Business and government leaders in Canada are working together to boost international trade and “getting it right,” driving economic growth in a manner that every country should emulate, a top UPS executive said Tuesday, June 19. “When it comes to global trade, Canada is leading the way,” said David Abney, UPS chief operating officer.
Abney, addressing the Economic Club of Canada, said a new UPS survey on trade showed Canadian business leaders “are optimistic and outwardly focused. Canadians are ready and eager to compete in a global economy with your eyes fixed far beyond your traditional trading partners in the States. What does this mean for your economy? It’s growing, and you’re creating jobs. There’s a lesson for the United States.”
Abney said he understood it had taken several years for Canadian business leaders to reach the point of looking beyond Canada and the United States, but today Canada is reaping the benefits of recognizing the emergence of “the new consumers,” a vast new class of buyer that’s evolving with the development of middle classes in Asian and Latin American countries.
These consumers have two things that any growing business wants to see – discretionary income and a thirst for spending. “The growing ranks of the middle class in up-and-coming parts of the world mean that the old rules of the global economy no longer apply,” Abney said. “If you want to grow your business in the future, you’ll need to reach out and attract these new customers. In short, you’ll have to think anew.”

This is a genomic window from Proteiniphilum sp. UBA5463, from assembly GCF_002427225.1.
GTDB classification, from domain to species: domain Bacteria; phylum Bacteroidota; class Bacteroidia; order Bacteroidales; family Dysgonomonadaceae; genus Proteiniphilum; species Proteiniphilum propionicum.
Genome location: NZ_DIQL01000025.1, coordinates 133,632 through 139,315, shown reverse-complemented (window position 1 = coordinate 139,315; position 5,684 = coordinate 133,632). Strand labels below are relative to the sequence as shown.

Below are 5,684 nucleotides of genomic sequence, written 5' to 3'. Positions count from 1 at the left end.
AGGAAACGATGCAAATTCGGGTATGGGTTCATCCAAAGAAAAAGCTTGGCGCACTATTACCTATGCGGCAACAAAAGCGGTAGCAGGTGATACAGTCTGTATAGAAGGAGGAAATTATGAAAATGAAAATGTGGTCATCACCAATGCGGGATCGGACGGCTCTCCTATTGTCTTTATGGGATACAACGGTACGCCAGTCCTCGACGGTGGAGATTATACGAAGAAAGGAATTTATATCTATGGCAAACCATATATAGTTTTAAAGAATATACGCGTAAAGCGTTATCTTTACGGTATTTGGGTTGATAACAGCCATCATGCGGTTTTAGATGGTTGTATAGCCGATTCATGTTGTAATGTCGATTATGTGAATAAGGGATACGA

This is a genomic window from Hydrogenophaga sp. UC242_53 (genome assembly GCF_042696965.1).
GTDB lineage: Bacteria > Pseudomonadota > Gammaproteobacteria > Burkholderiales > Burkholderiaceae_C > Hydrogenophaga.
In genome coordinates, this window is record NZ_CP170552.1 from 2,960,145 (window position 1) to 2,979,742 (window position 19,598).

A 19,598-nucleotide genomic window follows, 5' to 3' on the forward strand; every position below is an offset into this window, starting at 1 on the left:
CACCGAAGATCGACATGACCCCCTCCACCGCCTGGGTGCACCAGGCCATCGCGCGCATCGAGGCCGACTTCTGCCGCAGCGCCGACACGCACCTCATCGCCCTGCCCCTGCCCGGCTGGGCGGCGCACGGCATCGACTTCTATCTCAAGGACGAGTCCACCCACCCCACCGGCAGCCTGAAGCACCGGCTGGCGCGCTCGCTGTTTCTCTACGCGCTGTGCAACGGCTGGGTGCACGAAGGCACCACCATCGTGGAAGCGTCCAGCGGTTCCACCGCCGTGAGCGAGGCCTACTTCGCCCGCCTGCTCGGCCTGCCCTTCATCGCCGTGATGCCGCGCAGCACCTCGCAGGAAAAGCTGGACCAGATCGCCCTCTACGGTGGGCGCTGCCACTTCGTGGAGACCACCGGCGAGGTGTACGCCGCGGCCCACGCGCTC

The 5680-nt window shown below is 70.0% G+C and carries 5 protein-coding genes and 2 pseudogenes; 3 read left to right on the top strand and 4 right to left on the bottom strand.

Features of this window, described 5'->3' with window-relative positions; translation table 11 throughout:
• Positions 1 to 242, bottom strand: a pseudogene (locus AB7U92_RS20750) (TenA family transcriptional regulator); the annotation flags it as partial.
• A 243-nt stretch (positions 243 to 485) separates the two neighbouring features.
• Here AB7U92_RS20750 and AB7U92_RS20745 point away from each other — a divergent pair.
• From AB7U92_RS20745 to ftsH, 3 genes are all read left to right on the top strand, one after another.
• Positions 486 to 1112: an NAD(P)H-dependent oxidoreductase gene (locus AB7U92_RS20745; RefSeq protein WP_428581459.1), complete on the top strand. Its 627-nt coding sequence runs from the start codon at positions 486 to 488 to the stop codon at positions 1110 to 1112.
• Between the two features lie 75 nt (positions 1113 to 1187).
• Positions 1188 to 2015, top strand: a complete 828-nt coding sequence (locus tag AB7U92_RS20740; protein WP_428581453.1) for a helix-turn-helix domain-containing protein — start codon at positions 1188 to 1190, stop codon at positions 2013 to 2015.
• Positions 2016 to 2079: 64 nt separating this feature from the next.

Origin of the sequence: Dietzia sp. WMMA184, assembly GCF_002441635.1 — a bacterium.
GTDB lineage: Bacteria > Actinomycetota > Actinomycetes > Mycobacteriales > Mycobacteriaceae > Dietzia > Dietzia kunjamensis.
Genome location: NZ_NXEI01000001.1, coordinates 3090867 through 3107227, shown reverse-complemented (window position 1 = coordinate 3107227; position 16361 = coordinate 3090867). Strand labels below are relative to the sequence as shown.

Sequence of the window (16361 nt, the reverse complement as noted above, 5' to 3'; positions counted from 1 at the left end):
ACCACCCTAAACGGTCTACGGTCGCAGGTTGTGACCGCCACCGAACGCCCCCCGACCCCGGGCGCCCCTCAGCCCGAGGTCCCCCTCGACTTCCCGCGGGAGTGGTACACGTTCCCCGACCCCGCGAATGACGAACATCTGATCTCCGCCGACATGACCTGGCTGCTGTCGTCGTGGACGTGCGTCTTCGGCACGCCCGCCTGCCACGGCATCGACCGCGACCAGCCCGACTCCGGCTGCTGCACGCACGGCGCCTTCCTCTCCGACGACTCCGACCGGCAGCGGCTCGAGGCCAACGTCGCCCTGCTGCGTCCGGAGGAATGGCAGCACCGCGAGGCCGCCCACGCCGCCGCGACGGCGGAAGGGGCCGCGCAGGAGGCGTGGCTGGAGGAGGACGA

Such new thinking is even more critical because “we see the developed world and emerging markets moving on two different tracks,” he said. According to the International Monetary Fund, growth in emerging economies is expected to reach 5.75 percent this year, or nearly four times greater than the 1.5 percent expected of advanced economies.
Beyond the change in focus by Canada’s business community, government leaders deserve praise as well, Abney said. “In the last five years, the government has secured six free trade agreements, most of them in South and Central America and Europe,” he said. “Looking ahead, Canada is negotiating free trade agreements with India, Japan, the European Union, South Korea, Singapore and others. The stakes are enormous.”
There is much that could be done to open the U.S.-Canada border more broadly and “reduce friction” in the movement of goods and services, Abney said, driving economic growth in both countries. One promising sign is to use The Transpacific Partnership negotiations as a way to modernize trade rules governing the flows across U.S. borders with both Mexico and Canada.
Abney said he was encouraged by recent news reports that the U.S. government is doing just that by moving to add Mexico and potentially Canada to those negotiations, which currently include nine countries. “NAFTA was based on old trade paradigms that no longer reflect the realities of trade today,” he said. “Including Mexico and Canada in the TPP is the right way to ensure that we have a modern trade agreement in place governing the flow of goods and services across our borders.”
Abney concluded there was still time for the United States to reinvigorate its role in global trade. “That result would be good for not just the United States, but also Canada and the rest of the world.”